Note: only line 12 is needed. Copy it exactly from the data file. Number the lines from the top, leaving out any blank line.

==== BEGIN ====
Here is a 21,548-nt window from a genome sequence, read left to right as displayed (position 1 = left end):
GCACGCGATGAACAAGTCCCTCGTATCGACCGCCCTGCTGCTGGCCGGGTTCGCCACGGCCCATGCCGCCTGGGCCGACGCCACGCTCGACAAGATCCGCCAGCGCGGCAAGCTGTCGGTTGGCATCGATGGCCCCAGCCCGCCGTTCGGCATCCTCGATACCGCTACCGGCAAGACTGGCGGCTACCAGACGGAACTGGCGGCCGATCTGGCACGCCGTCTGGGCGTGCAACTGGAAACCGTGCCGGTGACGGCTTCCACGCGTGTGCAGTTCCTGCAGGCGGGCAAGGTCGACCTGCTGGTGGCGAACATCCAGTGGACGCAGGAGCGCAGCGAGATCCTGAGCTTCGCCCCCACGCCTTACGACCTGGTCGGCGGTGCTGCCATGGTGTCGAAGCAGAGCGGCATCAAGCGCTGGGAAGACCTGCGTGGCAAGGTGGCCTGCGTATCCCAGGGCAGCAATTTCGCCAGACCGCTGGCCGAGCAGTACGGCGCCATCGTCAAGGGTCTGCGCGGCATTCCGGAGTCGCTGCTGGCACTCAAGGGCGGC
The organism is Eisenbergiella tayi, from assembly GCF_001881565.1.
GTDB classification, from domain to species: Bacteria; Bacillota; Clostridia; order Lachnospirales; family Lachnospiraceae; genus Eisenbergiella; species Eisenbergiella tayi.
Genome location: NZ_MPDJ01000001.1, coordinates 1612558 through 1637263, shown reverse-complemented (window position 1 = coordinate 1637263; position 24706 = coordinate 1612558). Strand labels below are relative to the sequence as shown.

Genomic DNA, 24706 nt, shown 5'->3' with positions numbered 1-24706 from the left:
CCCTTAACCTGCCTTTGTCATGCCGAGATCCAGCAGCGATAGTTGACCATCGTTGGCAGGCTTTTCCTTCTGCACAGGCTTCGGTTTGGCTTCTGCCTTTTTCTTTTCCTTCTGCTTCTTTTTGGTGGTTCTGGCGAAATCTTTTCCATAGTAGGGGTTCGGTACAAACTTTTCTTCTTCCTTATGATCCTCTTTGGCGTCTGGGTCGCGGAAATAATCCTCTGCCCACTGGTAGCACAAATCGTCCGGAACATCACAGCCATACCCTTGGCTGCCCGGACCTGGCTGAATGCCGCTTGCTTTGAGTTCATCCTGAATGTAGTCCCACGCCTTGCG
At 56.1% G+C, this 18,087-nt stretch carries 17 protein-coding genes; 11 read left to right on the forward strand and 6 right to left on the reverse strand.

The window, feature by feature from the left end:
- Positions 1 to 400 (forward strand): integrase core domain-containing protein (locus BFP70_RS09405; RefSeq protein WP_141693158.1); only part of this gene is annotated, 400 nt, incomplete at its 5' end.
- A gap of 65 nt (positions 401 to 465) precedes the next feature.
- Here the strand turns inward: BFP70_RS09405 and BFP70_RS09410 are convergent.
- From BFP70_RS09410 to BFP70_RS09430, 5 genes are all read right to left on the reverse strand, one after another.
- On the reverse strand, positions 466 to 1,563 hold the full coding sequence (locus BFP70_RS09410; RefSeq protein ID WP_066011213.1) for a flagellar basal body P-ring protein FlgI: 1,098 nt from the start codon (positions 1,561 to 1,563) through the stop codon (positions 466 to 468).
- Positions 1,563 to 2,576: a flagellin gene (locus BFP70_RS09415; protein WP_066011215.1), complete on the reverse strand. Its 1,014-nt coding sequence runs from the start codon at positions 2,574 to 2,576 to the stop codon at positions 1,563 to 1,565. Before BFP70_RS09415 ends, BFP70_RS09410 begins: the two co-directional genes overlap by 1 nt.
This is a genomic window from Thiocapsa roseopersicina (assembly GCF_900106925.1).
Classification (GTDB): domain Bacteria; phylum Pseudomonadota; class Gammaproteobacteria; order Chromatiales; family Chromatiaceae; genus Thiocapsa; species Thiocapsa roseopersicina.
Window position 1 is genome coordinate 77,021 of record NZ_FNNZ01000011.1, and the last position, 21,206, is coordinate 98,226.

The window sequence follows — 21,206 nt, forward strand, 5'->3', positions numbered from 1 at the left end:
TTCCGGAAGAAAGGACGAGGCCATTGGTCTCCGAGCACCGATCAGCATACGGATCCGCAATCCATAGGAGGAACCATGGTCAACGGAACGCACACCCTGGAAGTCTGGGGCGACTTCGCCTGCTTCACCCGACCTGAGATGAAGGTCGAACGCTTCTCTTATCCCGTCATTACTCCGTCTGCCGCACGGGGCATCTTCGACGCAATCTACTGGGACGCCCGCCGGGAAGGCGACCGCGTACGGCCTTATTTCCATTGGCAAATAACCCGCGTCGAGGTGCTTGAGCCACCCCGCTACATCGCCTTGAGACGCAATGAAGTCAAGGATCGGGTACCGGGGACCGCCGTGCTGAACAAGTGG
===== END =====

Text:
- Here the strand turns inward: BFP70_RS09405 and BFP70_RS09410 are convergent.